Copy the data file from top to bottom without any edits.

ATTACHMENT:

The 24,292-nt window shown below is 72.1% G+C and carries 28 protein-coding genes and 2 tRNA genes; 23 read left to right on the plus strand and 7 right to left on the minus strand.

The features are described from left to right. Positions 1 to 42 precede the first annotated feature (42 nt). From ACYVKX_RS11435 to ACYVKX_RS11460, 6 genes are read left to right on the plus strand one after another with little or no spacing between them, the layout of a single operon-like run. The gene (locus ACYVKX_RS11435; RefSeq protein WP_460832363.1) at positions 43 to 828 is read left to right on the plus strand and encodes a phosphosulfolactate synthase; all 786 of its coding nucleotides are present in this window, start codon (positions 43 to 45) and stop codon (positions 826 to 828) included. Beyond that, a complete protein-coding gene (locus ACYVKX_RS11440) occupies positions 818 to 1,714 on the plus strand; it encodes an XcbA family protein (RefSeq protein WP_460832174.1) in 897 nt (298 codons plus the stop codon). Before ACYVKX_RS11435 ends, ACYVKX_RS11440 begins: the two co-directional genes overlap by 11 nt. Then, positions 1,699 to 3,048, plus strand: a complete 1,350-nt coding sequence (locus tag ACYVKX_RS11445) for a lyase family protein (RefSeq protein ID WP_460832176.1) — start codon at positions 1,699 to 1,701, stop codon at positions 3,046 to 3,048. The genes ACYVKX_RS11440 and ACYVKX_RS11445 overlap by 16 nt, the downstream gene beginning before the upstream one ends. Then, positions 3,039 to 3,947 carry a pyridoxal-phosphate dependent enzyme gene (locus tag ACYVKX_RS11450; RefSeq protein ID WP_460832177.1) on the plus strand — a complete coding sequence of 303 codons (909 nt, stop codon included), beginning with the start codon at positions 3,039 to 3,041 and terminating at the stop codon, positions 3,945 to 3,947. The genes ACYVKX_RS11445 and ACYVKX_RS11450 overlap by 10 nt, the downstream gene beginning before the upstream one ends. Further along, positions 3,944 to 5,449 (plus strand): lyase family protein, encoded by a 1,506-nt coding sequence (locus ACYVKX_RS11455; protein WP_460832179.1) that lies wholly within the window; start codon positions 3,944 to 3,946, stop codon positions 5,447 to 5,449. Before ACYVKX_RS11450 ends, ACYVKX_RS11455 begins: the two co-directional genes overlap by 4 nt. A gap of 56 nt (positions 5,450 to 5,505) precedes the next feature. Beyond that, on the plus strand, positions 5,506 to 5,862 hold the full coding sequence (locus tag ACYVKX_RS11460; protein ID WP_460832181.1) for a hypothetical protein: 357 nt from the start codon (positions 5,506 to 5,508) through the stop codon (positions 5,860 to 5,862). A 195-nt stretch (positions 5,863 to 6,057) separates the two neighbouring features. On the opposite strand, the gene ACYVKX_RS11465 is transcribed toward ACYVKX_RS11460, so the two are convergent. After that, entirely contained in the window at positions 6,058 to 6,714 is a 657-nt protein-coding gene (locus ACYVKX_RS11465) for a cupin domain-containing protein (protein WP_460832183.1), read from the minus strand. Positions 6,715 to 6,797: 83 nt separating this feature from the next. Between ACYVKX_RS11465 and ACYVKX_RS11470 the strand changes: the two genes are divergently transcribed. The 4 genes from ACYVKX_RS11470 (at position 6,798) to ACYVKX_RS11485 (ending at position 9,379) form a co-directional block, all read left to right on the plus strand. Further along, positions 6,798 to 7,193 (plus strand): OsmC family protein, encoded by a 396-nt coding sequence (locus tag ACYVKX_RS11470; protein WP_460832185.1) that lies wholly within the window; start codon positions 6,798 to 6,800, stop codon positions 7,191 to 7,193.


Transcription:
The 24,292-nt window shown below is 72.1% G+C and carries 28 protein-coding genes and 2 tRNA genes; 23 read left to right on the plus strand and 7 right to left on the minus strand.

The features are described from left to right. Positions 1 to 42 precede the first annotated feature (42 nt). From ACYVKX_RS11435 to ACYVKX_RS11460, 6 genes are read left to right on the plus strand one after another with little or no spacing between them, the layout of a single operon-like run. The gene (locus ACYVKX_RS11435; RefSeq protein WP_460832363.1) at positions 43 to 828 is read left to right on the plus strand and encodes a phosphosulfolactate synthase; all 786 of its coding nucleotides are present in this window, start codon (positions 43 to 45) and stop codon (positions 826 to 828) included. Beyond that, a complete protein-coding gene (locus ACYVKX_RS11440) occupies positions 818 to 1,714 on the plus strand; it encodes an XcbA family protein (RefSeq protein WP_460832174.1) in 897 nt (298 codons plus the stop codon). Before ACYVKX_RS11435 ends, ACYVKX_RS11440 begins: the two co-directional genes overlap by 11 nt. Then, positions 1,699 to 3,048, plus strand: a complete 1,350-nt coding sequence (locus tag ACYVKX_RS11445) for a lyase family protein (RefSeq protein ID WP_460832176.1) — start codon at positions 1,699 to 1,701, stop codon at positions 3,046 to 3,048. The genes ACYVKX_RS11440 and ACYVKX_RS11445 overlap by 16 nt, the downstream gene beginning before the upstream one ends. Then, positions 3,039 to 3,947 carry a pyridoxal-phosphate dependent enzyme gene (locus tag ACYVKX_RS11450; RefSeq protein ID WP_460832177.1) on the plus strand — a complete coding sequence of 303 codons (909 nt, stop codon included), beginning with the start codon at positions 3,039 to 3,041 and terminating at the stop codon, positions 3,945 to 3,947. The genes ACYVKX_RS11445 and ACYVKX_RS11450 overlap by 10 nt, the downstream gene beginning before the upstream one ends. Further along, positions 3,944 to 5,449 (plus strand): lyase family protein, encoded by a 1,506-nt coding sequence (locus ACYVKX_RS11455; protein WP_460832179.1) that lies wholly within the window; start codon positions 3,944 to 3,946, stop codon positions 5,447 to 5,449. Before ACYVKX_RS11450 ends, ACYVKX_RS11455 begins: the two co-directional genes overlap by 4 nt. A gap of 56 nt (positions 5,450 to 5,505) precedes the next feature. Beyond that, on the plus strand, positions 5,506 to 5,862 hold the full coding sequence (locus tag ACYVKX_RS11460; protein ID WP_460832181.1) for a hypothetical protein: 357 nt from the start codon (positions 5,506 to 5,508) through the stop codon (positions 5,860 to 5,862). A 195-nt stretch (positions 5,863 to 6,057) separates the two neighbouring features. On the opposite strand, the gene ACYVKX_RS11465 is transcribed toward ACYVKX_RS11460, so the two are convergent. After that, entirely contained in the window at positions 6,058 to 6,714 is a 657-nt protein-coding gene (locus ACYVKX_RS11465) for a cupin domain-containing protein (protein WP_460832183.1), read from the minus strand. Positions 6,715 to 6,797: 83 nt separating this feature from the next. Between ACYVKX_RS11465 and ACYVKX_RS11470 the strand changes: the two genes are divergently transcribed. The 4 genes from ACYVKX_RS11470 (at position 6,798) to ACYVKX_RS11485 (ending at position 9,379) form a co-directional block, all read left to right on the plus strand. Further along, positions 6,798 to 7,193 (plus strand): OsmC family protein, encoded by a 396-nt coding sequence (locus tag ACYVKX_RS11470; protein WP_460832185.1) that lies wholly within the window; start codon positions 6,798 to 6,800, stop codon positions 7,191 to 7,193.